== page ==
Amazon's doomed search for HQ2, its second headquarters, came about because Jeff Bezos was envious of the large incentive Elon Musk was able to command from Nevada for Tesla's giant battery factory, a new report says. There's a lesson there for every leader: Be careful of letting emotions, especially negative emotions, drive your business decisions.

The search for HQ2 lasted more than a year and consumed untold hours of time from Amazon executives and government officials in 238 cities and counties. When it was over, the company had only half a deal, with Northern Virginia, which promised $573 million in incentives in return for for 25,000 of the planned 50,000 HQ2 Jobs. The other half of HQ2, planned for Queens, fell apart spectacularly when Amazon met with deep resistance and bad publicity over the $2.5 billion in incentives from the city and state, and the company's unapologetic anti-union stance. 

Now, a new report by Bloomberg suggests that Jeff Bezos was driven by envy over a $1.3 billion incentive package the state of Nevada gave Tesla to build a gigafactory there. Bezos reportedly wondered why Amazon was getting much smaller subsidies. It was a theme he "returned to often" according to Bloomberg's unnamed sources. Then in 2017, Amazon received a $40 million subsidy for building a new air hub near Cincinnati. The executive in charge of those negotiations considered it a win and sent out an email congratulating his team, but Bezos, annoyed by what he considered too small a sum, decided it was time for new tactics to bring in bigger incentives. He noted that Tesla had created competition among five Western states for its gigafactory, and the idea for the HQ2 contest was born.

"F--k you, we're Amazon."

Amazon drew up a request for proposals in which the word "incentive" is used 21 times. According to Bloomberg, some Amazon executives were uncomfortable with the language. They knew the company would be offered incentives but to demand them, especially given Bezos's vast wealth, might expose Amazon to precisely the accusations of greed and arrogance that it later faced in Queens. But those who advocated a kinder, gentler approach were reportedly sent to work on other projects. According to news accounts, Bezos had set a $1 billion target in incentives for Amazon projects. (An Amazon spokesperson disputed this, Bloomberg says.) Internally, sources told Bloomberg, the negotiation strategy for HQ2 was informally referred to as "F--k you, we're Amazon."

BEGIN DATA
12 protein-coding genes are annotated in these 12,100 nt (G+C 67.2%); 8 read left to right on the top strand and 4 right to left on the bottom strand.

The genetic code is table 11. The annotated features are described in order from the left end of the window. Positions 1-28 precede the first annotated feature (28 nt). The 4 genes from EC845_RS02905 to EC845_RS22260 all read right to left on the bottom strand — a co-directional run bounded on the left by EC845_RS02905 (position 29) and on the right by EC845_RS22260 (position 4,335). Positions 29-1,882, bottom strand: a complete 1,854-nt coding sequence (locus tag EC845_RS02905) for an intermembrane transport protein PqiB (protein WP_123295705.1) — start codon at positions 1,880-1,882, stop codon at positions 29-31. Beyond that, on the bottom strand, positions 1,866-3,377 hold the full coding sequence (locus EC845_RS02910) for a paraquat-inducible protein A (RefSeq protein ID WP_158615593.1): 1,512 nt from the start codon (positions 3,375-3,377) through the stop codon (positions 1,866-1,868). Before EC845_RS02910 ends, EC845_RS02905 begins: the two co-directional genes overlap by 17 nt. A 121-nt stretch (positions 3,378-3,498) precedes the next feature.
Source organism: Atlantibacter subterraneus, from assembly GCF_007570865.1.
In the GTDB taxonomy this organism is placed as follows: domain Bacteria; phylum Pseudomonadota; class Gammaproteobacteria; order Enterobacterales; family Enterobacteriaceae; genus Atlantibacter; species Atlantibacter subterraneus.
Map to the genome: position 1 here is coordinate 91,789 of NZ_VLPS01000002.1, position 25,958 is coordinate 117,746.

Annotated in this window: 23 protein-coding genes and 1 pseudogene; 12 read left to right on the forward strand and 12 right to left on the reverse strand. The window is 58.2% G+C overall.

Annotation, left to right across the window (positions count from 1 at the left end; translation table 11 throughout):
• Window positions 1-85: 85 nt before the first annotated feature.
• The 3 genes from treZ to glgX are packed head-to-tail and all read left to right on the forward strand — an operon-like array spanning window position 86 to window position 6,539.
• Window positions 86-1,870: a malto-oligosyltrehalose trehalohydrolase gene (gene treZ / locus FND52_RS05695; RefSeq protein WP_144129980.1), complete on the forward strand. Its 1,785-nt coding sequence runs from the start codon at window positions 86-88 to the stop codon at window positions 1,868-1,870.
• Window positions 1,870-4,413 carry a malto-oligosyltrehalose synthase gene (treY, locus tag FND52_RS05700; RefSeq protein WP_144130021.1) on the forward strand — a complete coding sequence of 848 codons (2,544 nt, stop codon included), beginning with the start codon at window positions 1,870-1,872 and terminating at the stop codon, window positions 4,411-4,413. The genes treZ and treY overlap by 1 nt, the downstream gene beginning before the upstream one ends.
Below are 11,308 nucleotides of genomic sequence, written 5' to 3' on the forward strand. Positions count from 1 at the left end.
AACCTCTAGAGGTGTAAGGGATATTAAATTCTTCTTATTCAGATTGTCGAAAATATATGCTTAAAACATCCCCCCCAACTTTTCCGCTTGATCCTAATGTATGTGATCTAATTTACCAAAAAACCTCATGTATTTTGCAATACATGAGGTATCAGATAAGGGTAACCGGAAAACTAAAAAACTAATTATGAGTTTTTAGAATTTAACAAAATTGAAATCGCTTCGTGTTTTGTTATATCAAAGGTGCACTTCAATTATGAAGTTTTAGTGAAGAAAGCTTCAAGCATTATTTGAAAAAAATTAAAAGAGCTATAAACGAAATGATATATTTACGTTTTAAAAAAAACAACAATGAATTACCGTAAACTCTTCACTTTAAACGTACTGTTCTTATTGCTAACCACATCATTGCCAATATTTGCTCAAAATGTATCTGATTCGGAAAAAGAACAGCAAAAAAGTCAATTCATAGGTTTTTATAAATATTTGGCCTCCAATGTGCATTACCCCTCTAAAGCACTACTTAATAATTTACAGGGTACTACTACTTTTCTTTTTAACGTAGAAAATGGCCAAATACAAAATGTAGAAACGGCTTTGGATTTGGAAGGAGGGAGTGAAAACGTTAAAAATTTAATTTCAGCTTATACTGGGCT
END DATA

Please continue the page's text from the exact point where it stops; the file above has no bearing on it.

You know the rest. After what may be the most highly publicized location search of all time, Amazon selected not one but two HQ2 locations, Northern Virginia's Crystal City, and the Long Island City neighborhood in Queens. New York offered subsidies that were twice as big as what Tesla got from Nevada. But when these details emerged, some of New York's local leaders were incensed and protests sprang up. Governor Andrew Cuomo and New York City mayor Bill de Blasio hoped the company would stay the course, but instead, less than four months after announcing the contest's two winners, Amazon pulled out of Queens.

There's a pretty obvious lesson here: Business decisions should be based on the needs of your business and not envy of a different company in a completely different industry. It should have been apparent that a battery factory -- which can go pretty much anywhere there is lots of space -- is very different from an urban office complex to be staffed with tens of thousands of software engineers. Not many places can supply engineers by the tens of thousands, and those that can are not usually suffering for lack of good jobs. To me, the most surprising aspect of the episode is that Amazon got already-thriving New York City to cough up $2.5 billion.

The other lesson may be less obvious but it's even more important. Jeff Bezos is, by a wide margin, the richest human on Earth. He built his mega-company from scratch to become the nation's second-largest employer. If ever anyone was satisfied with their own accomplishments, you'd think it should be him. Instead, he apparently got so obsessed over what Elon Musk got that it clouded his usually impeccable judgment.

No matter who you are, or how successful you are, there will always be something you want that you don't have. Sometimes that can drive healthy competitive zeal. Just don't let it push you into doing something that's all wrong for your company, or for you.

Amazon declined to comment for this piece.